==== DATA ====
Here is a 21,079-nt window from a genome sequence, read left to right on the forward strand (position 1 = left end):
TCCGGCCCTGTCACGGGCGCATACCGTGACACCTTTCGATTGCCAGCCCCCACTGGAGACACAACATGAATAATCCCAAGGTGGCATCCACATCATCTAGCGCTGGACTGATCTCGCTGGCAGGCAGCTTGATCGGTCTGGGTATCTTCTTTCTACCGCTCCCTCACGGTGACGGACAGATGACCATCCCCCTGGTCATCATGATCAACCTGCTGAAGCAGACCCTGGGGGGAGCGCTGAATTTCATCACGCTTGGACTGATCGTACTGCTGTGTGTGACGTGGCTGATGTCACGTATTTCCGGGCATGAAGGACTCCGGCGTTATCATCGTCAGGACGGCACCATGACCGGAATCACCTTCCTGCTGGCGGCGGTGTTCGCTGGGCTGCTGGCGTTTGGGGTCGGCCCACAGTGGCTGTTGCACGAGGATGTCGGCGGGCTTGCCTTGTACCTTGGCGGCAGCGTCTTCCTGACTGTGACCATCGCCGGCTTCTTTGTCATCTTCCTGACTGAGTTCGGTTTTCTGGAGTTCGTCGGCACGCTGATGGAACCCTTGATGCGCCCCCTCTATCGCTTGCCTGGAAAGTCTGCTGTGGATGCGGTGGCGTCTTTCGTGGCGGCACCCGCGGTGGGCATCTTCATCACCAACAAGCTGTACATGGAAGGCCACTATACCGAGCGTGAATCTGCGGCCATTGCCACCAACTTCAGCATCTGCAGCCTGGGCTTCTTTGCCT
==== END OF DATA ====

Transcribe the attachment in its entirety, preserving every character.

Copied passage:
Here is a 21,079-nt window from a genome sequence, read left to right on the forward strand (position 1 = left end):
TCCGGCCCTGTCACGGGCGCATACCGTGACACCTTTCGATTGCCAGCCCCCACTGGAGACACAACATGAATAATCCCAAGGTGGCATCCACATCATCTAGCGCTGGACTGATCTCGCTGGCAGGCAGCTTGATCGGTCTGGGTATCTTCTTTCTACCGCTCCCTCACGGTGACGGACAGATGACCATCCCCCTGGTCATCATGATCAACCTGCTGAAGCAGACCCTGGGGGGAGCGCTGAATTTCATCACGCTTGGACTGATCGTACTGCTGTGTGTGACGTGGCTGATGTCACGTATTTCCGGGCATGAAGGACTCCGGCGTTATCATCGTCAGGACGGCACCATGACCGGAATCACCTTCCTGCTGGCGGCGGTGTTCGCTGGGCTGCTGGCGTTTGGGGTCGGCCCACAGTGGCTGTTGCACGAGGATGTCGGCGGGCTTGCCTTGTACCTTGGCGGCAGCGTCTTCCTGACTGTGACCATCGCCGGCTTCTTTGTCATCTTCCTGACTGAGTTCGGTTTTCTGGAGTTCGTCGGCACGCTGATGGAACCCTTGATGCGCCCCCTCTATCGCTTGCCTGGAAAGTCTGCTGTGGATGCGGTGGCGTCTTTCGTGGCGGCACCCGCGGTGGGCATCTTCATCACCAACAAGCTGTACATGGAAGGCCACTATACCGAGCGTGAATCTGCGGCCATTGCCACCAACTTCAGCATCTGCAGCCTGGGCTTCTTTGCCT